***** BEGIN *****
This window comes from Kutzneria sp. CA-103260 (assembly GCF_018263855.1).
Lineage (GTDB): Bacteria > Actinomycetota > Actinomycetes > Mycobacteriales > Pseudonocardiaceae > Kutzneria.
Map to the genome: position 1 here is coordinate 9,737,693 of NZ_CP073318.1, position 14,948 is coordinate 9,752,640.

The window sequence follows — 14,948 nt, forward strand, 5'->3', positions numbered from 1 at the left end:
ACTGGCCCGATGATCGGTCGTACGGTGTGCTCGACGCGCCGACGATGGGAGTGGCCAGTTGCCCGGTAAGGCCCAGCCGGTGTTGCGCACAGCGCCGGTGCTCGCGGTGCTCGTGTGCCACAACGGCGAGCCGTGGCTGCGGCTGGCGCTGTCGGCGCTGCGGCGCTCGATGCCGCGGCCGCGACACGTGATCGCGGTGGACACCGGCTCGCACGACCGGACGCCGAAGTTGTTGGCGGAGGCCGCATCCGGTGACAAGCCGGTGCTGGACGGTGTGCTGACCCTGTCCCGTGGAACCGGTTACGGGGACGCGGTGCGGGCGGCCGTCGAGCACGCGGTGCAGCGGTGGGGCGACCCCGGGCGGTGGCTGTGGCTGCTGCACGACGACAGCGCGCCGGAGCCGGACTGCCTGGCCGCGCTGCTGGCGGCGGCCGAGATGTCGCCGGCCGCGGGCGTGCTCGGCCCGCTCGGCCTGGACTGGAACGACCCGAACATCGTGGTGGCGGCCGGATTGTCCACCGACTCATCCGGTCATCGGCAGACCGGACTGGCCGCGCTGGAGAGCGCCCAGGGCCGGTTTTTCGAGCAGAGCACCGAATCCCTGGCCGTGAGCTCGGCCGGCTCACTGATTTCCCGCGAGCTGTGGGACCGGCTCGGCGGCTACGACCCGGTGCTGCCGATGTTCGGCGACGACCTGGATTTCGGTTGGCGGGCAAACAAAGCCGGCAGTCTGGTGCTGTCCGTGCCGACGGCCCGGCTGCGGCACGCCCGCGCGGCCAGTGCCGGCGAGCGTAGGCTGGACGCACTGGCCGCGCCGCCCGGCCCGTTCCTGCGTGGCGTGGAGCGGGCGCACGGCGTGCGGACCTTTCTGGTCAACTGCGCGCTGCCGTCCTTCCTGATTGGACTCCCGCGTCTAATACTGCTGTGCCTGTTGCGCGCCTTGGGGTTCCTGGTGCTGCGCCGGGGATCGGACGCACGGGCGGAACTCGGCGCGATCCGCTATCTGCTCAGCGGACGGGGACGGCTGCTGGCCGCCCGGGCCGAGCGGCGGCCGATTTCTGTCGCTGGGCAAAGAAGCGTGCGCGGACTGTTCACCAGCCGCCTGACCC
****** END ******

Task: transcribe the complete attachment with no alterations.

This window comes from Kutzneria sp. CA-103260 (assembly GCF_018263855.1).
Lineage (GTDB): Bacteria > Actinomycetota > Actinomycetes > Mycobacteriales > Pseudonocardiaceae > Kutzneria.
Map to the genome: position 1 here is coordinate 9,737,693 of NZ_CP073318.1, position 14,948 is coordinate 9,752,640.

The window sequence follows — 14,948 nt, forward strand, 5'->3', positions numbered from 1 at the left end:
ACTGGCCCGATGATCGGTCGTACGGTGTGCTCGACGCGCCGACGATGGGAGTGGCCAGTTGCCCGGTAAGGCCCAGCCGGTGTTGCGCACAGCGCCGGTGCTCGCGGTGCTCGTGTGCCACAACGGCGAGCCGTGGCTGCGGCTGGCGCTGTCGGCGCTGCGGCGCTCGATGCCGCGGCCGCGACACGTGATCGCGGTGGACACCGGCTCGCACGACCGGACGCCGAAGTTGTTGGCGGAGGCCGCATCCGGTGACAAGCCGGTGCTGGACGGTGTGCTGACCCTGTCCCGTGGAACCGGTTACGGGGACGCGGTGCGGGCGGCCGTCGAGCACGCGGTGCAGCGGTGGGGCGACCCCGGGCGGTGGCTGTGGCTGCTGCACGACGACAGCGCGCCGGAGCCGGACTGCCTGGCCGCGCTGCTGGCGGCGGCCGAGATGTCGCCGGCCGCGGGCGTGCTCGGCCCGCTCGGCCTGGACTGGAACGACCCGAACATCGTGGTGGCGGCCGGATTGTCCACCGACTCATCCGGTCATCGGCAGACCGGACTGGCCGCGCTGGAGAGCGCCCAGGGCCGGTTTTTCGAGCAGAGCACCGAATCCCTGGCCGTGAGCTCGGCCGGCTCACTGATTTCCCGCGAGCTGTGGGACCGGCTCGGCGGCTACGACCCGGTGCTGCCGATGTTCGGCGACGACCTGGATTTCGGTTGGCGGGCAAACAAAGCCGGCAGTCTGGTGCTGTCCGTGCCGACGGCCCGGCTGCGGCACGCCCGCGCGGCCAGTGCCGGCGAGCGTAGGCTGGACGCACTGGCCGCGCCGCCCGGCCCGTTCCTGCGTGGCGTGGAGCGGGCGCACGGCGTGCGGACCTTTCTGGTCAACTGCGCGCTGCCGTCCTTCCTGATTGGACTCCCGCGTCTAATACTGCTGTGCCTGTTGCGCGCCTTGGGGTTCCTGGTGCTGCGCCGGGGATCGGACGCACGGGCGGAACTCGGCGCGATCCGCTATCTGCTCAGCGGACGGGGACGGCTGCTGGCCGCCCGGGCCGAGCGGCGGCCGATTTCTGTCGCTGGGCAAAGAAGCGTGCGCGGACTGTTCACCAGCCGCCTGACCC